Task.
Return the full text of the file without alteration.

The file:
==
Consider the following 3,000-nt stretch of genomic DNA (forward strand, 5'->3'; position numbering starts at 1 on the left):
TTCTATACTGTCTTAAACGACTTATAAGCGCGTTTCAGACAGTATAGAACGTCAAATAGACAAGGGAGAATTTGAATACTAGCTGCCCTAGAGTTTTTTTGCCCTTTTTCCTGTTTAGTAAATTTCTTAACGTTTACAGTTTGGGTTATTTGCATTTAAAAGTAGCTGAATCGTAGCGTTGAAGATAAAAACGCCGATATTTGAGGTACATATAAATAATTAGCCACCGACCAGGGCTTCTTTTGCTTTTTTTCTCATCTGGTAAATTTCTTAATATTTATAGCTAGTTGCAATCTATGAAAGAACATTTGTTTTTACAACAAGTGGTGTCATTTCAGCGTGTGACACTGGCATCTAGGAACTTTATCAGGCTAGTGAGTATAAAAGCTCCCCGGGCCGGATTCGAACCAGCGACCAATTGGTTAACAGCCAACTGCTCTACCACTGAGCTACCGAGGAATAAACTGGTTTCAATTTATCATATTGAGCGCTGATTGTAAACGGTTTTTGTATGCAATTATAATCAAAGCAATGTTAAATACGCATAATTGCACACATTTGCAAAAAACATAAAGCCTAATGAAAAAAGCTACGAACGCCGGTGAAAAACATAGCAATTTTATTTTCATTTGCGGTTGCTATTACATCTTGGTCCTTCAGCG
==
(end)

Consider the following 3,000-nt stretch of genomic DNA (forward strand, 5'->3'; position numbering starts at 1 on the left):
TTCTATACTGTCTTAAACGACTTATAAGCGCGTTTCAGACAGTATAGAACGTCAAATAGACAAGGGAGAATTTGAATACTAGCTGCCCTAGAGTTTTTTTGCCCTTTTTCCTGTTTAGTAAATTTCTTAACGTTTACAGTTTGGGTTATTTGCATTTAAAAGTAGCTGAATCGTAGCGTTGAAGATAAAAACGCCGATATTTGAGGTACATATAAATAATTAGCCACCGACCAGGGCTTCTTTTGCTTTTTTTCTCATCTGGTAAATTTCTTAATATTTATAGCTAGTTGCAATCTATGAAAGAACATTTGTTTTTACAACAAGTGGTGTCATTTCAGCGTGTGACACTGGCATCTAGGAACTTTATCAGGCTAGTGAGTATAAAAGCTCCCCGGGCCGGATTCGAACCAGCGACCAATTGGTTAACAGCCAACTGCTCTACCACTGAGCTACCGAGGAATAAACTGGTTTCAATTTATCATATTGAGCGCTGATTGTAAACGGTTTTTGTATGCAATTATAATCAAAGCAATGTTAAATACGCATAATTGCACACATTTGCAAAAAACATAAAGCCTAATGAAAAAAGCTACGAACGCCGGTGAAAAACATAGCAATTTTATTTTCATTTGCGGTTGCTATTACATCTTGGTCCTTCAGCG